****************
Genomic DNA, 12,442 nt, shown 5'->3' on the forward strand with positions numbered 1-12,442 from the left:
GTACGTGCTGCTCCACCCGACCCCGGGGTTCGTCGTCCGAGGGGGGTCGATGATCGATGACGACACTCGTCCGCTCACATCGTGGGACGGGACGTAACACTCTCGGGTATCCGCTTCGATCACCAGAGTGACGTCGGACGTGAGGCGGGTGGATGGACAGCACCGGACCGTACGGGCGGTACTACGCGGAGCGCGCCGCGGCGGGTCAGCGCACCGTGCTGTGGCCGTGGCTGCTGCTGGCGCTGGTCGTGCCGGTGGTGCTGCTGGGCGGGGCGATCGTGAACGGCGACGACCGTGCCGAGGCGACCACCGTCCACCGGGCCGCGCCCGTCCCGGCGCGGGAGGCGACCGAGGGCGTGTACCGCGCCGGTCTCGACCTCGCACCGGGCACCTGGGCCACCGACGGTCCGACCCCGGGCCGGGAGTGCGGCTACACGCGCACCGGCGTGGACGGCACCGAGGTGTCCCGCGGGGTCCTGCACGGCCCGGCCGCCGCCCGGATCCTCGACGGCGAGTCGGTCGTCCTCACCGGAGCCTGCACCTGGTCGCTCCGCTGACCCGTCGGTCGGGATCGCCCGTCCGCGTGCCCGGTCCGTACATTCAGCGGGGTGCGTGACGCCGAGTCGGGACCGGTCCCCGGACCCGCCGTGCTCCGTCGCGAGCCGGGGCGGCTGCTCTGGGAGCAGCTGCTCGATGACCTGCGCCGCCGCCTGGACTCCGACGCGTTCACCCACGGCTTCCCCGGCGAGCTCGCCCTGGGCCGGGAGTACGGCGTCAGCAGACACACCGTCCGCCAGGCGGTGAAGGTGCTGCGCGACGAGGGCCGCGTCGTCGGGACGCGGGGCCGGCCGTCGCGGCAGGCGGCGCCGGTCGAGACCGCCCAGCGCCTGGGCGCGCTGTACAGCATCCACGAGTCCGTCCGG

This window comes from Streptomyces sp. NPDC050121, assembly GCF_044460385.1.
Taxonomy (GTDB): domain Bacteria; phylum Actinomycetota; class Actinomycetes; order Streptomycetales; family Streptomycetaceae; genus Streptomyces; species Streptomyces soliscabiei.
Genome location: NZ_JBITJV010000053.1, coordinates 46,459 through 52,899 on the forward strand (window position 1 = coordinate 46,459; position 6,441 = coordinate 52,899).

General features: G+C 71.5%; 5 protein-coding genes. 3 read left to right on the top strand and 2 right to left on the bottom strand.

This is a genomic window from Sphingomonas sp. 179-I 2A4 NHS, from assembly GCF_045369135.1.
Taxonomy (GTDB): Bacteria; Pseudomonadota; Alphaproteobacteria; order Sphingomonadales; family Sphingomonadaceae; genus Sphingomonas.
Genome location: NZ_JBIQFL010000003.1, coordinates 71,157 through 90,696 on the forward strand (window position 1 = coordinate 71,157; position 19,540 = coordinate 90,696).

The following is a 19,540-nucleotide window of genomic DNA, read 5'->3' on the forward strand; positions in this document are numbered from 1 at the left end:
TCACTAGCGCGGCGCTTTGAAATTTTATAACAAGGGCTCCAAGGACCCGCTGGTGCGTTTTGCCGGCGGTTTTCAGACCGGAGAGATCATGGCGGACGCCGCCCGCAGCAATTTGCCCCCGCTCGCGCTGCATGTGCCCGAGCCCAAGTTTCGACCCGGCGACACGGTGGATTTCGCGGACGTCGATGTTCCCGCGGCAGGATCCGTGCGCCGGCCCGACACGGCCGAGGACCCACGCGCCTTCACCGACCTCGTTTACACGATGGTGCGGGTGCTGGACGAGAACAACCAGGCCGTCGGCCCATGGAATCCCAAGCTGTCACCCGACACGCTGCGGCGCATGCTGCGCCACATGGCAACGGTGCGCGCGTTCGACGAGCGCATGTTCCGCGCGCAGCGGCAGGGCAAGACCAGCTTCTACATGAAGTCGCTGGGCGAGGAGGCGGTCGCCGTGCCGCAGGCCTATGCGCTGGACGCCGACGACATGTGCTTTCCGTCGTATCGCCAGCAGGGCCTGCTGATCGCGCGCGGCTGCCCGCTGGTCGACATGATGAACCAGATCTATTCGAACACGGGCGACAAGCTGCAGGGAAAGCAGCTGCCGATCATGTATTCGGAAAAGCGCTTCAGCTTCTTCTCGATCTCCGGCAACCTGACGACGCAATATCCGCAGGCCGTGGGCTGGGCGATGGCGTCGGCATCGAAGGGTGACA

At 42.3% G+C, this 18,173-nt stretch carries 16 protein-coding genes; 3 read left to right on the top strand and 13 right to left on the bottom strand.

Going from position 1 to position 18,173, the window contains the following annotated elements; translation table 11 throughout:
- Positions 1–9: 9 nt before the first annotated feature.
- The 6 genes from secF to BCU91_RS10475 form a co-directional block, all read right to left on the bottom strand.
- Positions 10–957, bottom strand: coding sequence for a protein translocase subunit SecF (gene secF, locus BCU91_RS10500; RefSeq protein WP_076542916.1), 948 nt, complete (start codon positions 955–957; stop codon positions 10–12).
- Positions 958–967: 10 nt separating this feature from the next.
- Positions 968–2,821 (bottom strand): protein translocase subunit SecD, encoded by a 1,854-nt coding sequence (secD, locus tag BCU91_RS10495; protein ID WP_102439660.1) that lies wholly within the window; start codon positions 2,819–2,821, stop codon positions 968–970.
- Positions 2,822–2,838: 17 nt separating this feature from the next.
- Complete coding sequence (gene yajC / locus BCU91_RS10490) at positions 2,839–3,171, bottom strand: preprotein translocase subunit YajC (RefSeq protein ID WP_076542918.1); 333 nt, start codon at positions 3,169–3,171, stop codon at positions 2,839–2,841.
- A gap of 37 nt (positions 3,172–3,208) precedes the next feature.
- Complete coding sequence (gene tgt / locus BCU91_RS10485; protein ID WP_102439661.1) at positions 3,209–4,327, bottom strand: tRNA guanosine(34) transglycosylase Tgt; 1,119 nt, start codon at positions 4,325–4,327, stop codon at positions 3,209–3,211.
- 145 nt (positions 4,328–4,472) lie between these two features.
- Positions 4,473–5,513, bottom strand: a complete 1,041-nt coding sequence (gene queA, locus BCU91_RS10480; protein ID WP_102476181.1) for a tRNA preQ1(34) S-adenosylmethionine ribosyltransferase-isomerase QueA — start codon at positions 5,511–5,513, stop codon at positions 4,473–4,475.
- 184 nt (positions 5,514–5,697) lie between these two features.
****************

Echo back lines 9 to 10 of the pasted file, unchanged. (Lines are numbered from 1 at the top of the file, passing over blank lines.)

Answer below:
Genome location: NZ_JBIQFL010000003.1, coordinates 71,157 through 90,696 on the forward strand (window position 1 = coordinate 71,157; position 19,540 = coordinate 90,696).

The following is a 19,540-nucleotide window of genomic DNA, read 5'->3' on the forward strand; positions in this document are numbered from 1 at the left end: